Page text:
Give My Spine Stability.

February 22, 2017 - by Maggie Henjum - in Treatment & Prevention

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Who Is the Unstable Patient?

The story we tell our patients about their back is a crucial to their wellbeing and self-perception.  As patient expectations become more understood and respected in our literature and community – is the word “instability” a fitting one for the low back pain patient?

As discussed previously, patient expectations in the lumbar spine seem to positively reflect on strengthening and stretching techniques to improve their outcomes.1 Thus we know that patients perceive exercise positively as a tool to improve their health.  Numerous blog posts and discussions have revolved this month around what are we telling our patients and how are we possibly adding into the chronicity of their symptoms.  This brings us to the word – unstable.  If patients perceive exercise positively, would they feel as optimistic if they thought their system has instability associated with it?  Obviously there is a clinical time and place to discuss instability, but I would question if that is best addressed in a surgeons office, and not the therapist.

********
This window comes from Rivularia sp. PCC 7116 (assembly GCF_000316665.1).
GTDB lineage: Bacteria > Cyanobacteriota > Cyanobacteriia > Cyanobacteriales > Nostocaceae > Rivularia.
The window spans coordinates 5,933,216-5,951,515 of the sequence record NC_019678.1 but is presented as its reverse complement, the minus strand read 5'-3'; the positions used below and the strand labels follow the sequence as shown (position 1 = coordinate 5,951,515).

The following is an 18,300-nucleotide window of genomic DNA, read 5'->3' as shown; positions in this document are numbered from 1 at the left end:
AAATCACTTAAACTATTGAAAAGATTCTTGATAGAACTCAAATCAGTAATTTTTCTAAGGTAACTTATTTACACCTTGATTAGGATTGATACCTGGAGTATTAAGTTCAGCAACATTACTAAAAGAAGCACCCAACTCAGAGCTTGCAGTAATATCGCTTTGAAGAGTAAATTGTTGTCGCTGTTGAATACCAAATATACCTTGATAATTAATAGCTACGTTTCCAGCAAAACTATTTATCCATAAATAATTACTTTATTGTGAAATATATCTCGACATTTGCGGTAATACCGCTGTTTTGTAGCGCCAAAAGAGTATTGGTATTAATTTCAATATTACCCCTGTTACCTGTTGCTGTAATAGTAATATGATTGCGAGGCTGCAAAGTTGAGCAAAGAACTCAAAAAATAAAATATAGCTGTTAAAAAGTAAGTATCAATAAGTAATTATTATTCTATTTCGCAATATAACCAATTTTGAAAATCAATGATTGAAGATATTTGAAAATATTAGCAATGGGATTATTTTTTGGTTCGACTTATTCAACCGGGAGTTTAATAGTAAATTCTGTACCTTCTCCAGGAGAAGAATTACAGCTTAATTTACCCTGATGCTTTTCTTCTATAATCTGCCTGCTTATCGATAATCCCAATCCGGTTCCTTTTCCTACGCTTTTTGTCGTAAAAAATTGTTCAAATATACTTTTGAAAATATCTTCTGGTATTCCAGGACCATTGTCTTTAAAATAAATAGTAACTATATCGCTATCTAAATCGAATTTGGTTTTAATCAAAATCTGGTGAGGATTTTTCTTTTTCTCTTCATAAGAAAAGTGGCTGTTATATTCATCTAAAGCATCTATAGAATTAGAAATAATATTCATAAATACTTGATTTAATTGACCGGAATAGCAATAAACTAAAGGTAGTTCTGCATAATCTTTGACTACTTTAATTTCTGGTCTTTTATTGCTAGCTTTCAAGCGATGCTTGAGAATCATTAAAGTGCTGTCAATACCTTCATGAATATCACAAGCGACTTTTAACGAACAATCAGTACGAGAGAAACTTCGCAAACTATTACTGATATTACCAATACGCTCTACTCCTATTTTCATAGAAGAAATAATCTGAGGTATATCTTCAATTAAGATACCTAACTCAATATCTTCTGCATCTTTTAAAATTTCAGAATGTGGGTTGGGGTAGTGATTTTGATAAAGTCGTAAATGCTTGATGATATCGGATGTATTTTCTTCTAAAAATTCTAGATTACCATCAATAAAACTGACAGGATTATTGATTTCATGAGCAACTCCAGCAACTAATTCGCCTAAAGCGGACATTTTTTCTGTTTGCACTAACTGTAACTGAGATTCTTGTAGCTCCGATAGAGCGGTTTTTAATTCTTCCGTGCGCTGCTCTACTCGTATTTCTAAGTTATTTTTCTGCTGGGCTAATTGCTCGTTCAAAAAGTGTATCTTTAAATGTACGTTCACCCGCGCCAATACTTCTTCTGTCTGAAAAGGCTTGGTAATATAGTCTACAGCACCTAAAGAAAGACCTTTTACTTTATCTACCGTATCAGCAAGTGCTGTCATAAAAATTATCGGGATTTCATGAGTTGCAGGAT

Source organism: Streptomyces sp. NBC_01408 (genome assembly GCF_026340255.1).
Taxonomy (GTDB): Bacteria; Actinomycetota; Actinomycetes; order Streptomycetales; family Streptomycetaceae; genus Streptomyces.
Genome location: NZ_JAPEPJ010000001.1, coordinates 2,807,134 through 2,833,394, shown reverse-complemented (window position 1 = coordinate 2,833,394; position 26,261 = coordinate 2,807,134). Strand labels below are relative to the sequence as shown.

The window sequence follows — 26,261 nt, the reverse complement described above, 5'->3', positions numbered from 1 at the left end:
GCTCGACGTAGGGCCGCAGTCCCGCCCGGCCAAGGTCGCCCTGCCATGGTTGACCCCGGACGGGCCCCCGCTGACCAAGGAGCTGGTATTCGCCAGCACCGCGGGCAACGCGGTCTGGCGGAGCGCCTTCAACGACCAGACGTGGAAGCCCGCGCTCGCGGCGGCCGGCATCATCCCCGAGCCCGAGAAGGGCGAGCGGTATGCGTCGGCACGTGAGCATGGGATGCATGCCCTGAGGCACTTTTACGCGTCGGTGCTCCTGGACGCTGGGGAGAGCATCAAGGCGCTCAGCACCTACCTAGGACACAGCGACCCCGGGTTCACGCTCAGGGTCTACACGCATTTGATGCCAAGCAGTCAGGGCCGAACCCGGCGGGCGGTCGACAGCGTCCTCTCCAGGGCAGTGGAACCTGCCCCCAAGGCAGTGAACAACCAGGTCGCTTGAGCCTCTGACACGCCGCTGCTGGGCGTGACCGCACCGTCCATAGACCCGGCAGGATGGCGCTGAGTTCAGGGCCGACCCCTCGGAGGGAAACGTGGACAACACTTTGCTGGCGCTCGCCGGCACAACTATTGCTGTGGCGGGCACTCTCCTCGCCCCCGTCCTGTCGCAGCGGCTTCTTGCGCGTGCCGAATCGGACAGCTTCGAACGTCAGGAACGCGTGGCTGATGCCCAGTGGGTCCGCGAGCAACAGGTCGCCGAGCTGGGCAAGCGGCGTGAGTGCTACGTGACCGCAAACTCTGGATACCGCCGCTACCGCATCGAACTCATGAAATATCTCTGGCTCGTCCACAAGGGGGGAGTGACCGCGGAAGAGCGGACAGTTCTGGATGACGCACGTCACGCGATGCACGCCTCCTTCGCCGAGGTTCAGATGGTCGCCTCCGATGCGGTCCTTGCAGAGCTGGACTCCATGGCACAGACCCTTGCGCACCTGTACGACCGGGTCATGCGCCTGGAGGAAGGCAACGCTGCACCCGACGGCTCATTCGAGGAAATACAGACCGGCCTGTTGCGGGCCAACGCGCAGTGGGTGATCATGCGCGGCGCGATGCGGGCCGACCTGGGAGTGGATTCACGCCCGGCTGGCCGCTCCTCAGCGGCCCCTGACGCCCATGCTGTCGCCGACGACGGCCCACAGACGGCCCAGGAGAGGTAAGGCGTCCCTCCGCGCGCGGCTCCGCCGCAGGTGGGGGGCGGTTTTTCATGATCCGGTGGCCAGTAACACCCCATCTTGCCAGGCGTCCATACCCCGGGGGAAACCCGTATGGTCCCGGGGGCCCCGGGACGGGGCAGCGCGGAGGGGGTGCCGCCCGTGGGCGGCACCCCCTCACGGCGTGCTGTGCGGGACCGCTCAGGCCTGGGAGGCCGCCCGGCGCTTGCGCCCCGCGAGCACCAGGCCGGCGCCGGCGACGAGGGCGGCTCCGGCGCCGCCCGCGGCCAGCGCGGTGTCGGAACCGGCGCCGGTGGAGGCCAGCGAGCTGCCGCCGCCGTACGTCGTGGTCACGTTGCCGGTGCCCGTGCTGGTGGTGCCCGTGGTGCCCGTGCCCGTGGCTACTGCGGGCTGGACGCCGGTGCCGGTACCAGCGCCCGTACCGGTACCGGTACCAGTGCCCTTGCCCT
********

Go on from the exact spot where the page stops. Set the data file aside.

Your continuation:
The best thing that pain free, graded stabilization can demonstrate to people is that movement is good and exercise is a positive afferent input to their nervous system.  If we label this system an “unstable” one, aren’t we setting them up to poorly conceptualize their issue?  I have seen too many patients who have been fear stricken into bracing their spine, or the patient who wont let a family member touch her spine even with a hug due to fear of “throwing the unstable back out.”  How much of we say in our office feeds this fear beast.  Therefore, lets talk about stabilization – but lets talk about it in terms of securing the insecure, comforting the nervous spine, or providing safe feedback to a fearful back.  As I tell people, its muscle, bones and nerves – you have to be bigger than that and unfortunately, the word instability sends me into a nervous uncontrollable cycle. So, unless we are talking surgical intervention – maybe it is time to keep it out of the conservative treaters office.